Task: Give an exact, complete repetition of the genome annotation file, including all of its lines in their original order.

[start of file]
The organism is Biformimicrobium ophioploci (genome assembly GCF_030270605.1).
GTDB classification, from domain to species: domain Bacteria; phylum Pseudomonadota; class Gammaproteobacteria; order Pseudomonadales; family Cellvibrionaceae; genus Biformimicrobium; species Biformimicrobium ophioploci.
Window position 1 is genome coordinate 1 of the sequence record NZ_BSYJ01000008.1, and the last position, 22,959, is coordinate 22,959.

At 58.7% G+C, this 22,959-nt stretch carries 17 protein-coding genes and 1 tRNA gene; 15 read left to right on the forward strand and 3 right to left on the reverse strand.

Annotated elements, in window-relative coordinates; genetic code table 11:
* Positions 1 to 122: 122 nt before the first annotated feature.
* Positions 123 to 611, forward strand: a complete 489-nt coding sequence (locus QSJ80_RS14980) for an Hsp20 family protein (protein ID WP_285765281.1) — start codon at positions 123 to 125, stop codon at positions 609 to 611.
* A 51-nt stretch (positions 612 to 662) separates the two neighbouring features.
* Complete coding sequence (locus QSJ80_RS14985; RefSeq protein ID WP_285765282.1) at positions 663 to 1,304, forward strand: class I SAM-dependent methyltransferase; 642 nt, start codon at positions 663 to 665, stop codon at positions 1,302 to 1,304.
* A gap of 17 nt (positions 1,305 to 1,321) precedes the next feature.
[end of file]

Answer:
The organism is Biformimicrobium ophioploci (genome assembly GCF_030270605.1).
GTDB classification, from domain to species: domain Bacteria; phylum Pseudomonadota; class Gammaproteobacteria; order Pseudomonadales; family Cellvibrionaceae; genus Biformimicrobium; species Biformimicrobium ophioploci.
Window position 1 is genome coordinate 1 of the sequence record NZ_BSYJ01000008.1, and the last position, 22,959, is coordinate 22,959.

At 58.7% G+C, this 22,959-nt stretch carries 17 protein-coding genes and 1 tRNA gene; 15 read left to right on the forward strand and 3 right to left on the reverse strand.

Annotated elements, in window-relative coordinates; genetic code table 11:
* Positions 1 to 122: 122 nt before the first annotated feature.
* Positions 123 to 611, forward strand: a complete 489-nt coding sequence (locus QSJ80_RS14980) for an Hsp20 family protein (protein ID WP_285765281.1) — start codon at positions 123 to 125, stop codon at positions 609 to 611.
* A 51-nt stretch (positions 612 to 662) separates the two neighbouring features.
* Complete coding sequence (locus QSJ80_RS14985; RefSeq protein ID WP_285765282.1) at positions 663 to 1,304, forward strand: class I SAM-dependent methyltransferase; 642 nt, start codon at positions 663 to 665, stop codon at positions 1,302 to 1,304.
* A gap of 17 nt (positions 1,305 to 1,321) precedes the next feature.